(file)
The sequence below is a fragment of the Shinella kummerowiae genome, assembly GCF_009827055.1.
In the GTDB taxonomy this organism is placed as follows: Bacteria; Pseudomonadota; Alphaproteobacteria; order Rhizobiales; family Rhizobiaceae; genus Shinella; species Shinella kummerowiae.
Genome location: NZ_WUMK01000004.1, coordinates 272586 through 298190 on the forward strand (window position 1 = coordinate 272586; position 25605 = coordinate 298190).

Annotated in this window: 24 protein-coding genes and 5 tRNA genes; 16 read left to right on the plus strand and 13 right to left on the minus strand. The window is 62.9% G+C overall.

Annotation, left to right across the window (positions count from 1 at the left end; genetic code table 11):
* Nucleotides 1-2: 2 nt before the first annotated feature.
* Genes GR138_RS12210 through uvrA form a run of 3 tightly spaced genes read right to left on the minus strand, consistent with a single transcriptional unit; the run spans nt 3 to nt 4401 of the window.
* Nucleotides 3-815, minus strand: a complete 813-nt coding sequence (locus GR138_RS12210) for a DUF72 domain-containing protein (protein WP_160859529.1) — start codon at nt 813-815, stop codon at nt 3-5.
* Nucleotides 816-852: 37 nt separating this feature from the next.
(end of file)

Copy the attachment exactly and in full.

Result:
The sequence below is a fragment of the Shinella kummerowiae genome, assembly GCF_009827055.1.
In the GTDB taxonomy this organism is placed as follows: Bacteria; Pseudomonadota; Alphaproteobacteria; order Rhizobiales; family Rhizobiaceae; genus Shinella; species Shinella kummerowiae.
Genome location: NZ_WUMK01000004.1, coordinates 272586 through 298190 on the forward strand (window position 1 = coordinate 272586; position 25605 = coordinate 298190).

Annotated in this window: 24 protein-coding genes and 5 tRNA genes; 16 read left to right on the plus strand and 13 right to left on the minus strand. The window is 62.9% G+C overall.

Annotation, left to right across the window (positions count from 1 at the left end; genetic code table 11):
* Nucleotides 1-2: 2 nt before the first annotated feature.
* Genes GR138_RS12210 through uvrA form a run of 3 tightly spaced genes read right to left on the minus strand, consistent with a single transcriptional unit; the run spans nt 3 to nt 4401 of the window.
* Nucleotides 3-815, minus strand: a complete 813-nt coding sequence (locus GR138_RS12210) for a DUF72 domain-containing protein (protein WP_160859529.1) — start codon at nt 813-815, stop codon at nt 3-5.
* Nucleotides 816-852: 37 nt separating this feature from the next.